APC and Memcache with Magento

You need to understand the clear distinction between these two products to understand how to use them.

  • APC is both an OPCode Cache and Fast Backend
  • Memcache is just a Fast Backend

Using APC as an OPCode Cache

Simply install the module on your server

pecl install apc

And enable it in your php.ini

echo "extension=apc.so" >> /usr/lib/local/php.ini       (RedHat/Centos)
echo "extension=apc.so" >> /etc/php5/conf.d/20apc.ini   (Debian)

You then enable and fine-tune the runtime configuration to suit, eg.

apc.enabled
apc.shm_segments
apc.shm_size
apc.optimization
apc.num_files_hint
apc.user_entries_hint
apc.ttl
apc.user_ttl

Then restart PHP/Apache

/etc/init.d/httpd restart                               (RedHat/Centos)
/etc/init.d/apache2 restart                             (Debian)

After that, there is nothing else to do. Confirm APC is enabled with a quick phpinfo() – but otherwise, at this point, the OPCode cache portion of APC is active.

Nothing needs to be configured on Magento’s side.

Using APC as a Fast Backend

You need to add the following to your ./app/etc/local.xml

<global>
  ...
  <cache>
    <backend>apc</backend>
      <prefix>mystore_</prefix>
  </cache>
  ...
</global>

Then flush your existing store caches. To verify it is working, load a page in the front-end and the ./var/cache directory should remain empty.

Using Memcache as a Fast Backend

You’ll need to install Memcache as a PHP extension, and install the respective Memcache Daemon (Memcached) on your server.

pecl install memcache

And enable it in your php.ini

echo "extension=memcache.so" >> /usr/lib/local/php.ini            (RedHat/Centos)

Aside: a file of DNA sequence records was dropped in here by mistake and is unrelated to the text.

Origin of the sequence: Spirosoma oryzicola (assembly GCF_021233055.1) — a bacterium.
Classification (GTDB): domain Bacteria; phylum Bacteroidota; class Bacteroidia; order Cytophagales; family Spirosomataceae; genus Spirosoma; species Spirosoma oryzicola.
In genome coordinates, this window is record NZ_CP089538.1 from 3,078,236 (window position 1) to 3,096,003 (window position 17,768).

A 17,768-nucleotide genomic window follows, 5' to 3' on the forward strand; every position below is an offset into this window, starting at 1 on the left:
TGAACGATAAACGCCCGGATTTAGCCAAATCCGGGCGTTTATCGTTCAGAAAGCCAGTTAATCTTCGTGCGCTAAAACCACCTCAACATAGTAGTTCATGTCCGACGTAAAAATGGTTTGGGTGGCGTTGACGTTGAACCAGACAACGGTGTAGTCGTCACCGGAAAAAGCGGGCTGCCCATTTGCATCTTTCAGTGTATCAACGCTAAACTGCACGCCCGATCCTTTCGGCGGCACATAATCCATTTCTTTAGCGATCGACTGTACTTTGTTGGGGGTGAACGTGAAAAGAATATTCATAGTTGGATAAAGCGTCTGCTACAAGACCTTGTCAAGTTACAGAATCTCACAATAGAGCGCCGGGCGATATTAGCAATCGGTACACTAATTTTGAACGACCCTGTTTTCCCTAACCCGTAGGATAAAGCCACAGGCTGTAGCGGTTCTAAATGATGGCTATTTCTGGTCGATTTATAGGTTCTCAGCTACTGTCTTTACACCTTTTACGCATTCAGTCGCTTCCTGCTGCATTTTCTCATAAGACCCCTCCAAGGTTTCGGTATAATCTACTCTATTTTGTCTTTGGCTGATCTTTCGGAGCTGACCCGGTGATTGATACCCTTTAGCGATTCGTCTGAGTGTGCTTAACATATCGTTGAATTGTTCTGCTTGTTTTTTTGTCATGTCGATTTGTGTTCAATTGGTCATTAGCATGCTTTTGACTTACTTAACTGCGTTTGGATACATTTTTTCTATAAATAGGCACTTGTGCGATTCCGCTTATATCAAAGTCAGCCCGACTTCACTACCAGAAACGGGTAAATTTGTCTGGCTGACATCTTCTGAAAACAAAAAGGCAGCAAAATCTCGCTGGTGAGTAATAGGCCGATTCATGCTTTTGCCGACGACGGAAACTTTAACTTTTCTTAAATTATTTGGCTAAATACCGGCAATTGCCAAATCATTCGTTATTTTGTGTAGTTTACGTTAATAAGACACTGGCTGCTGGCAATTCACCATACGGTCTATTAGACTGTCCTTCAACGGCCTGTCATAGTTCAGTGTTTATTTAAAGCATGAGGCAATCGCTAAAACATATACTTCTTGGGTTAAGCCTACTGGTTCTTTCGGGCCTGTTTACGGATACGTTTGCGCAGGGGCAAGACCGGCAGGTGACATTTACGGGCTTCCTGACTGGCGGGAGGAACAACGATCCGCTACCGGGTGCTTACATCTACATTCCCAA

echo "extension=memcache.so" >> /etc/php5/conf.d/20memcache.ini   (Debian)

/etc/init.d/httpd restart                               (RedHat/Centos)
/etc/init.d/apache2 restart                             (Debian)

Then install Memcached on the server. For RH/Centos, adjust the URL to suit your release version and CPU architecture.

rpm -Uhv http://apt.sw.be/redhat/el6/en/x86_64/rpmforge/RPMS/rpmforge-release-0.5.2-2.el6.rf.x86_64.rpm
yum --enablerepo=rpmforge install memcached

apt-get install memcached                               (Debian)

Then modify Magento to use Memcache as a fast backend, change the socket path to a TCP/IP connection to suit.

<cache>
  <slow_backend>database</slow_backend>

  <fast_backend>memcached</fast_backend>
  <fast_backend_options>
    <servers>
      <server>
        <host>unix:///tmp/memcached.sock</host>
        <port>0</port>
        <persistent>0</persistent>
      </server>
    </servers>
  </fast_backend_options>

  <backend>memcached</backend>
  <memcached>
  <servers>
    <server>
      <host>unix:///tmp/memcached.sock</host>
      <port>0</port>
      <persistent>0</persistent>
    </server>
  </servers>
</cache>

The caveats of Memcache and tagging – what is it storing

Memcache only supports a single level of key-value relationships, so it cannot store the Magento cache tags (that are used to flush cache data independently). As a result, you either need to specify a slow_backend to maintain the cache content tag relationship, or don’t define one at all.

If you define a slow_backend, you run the risk of the cache tags growing so large that performance is negated; there is also the inherent problem that you cannot scale across multiple servers if each server is maintaining their own cache tags.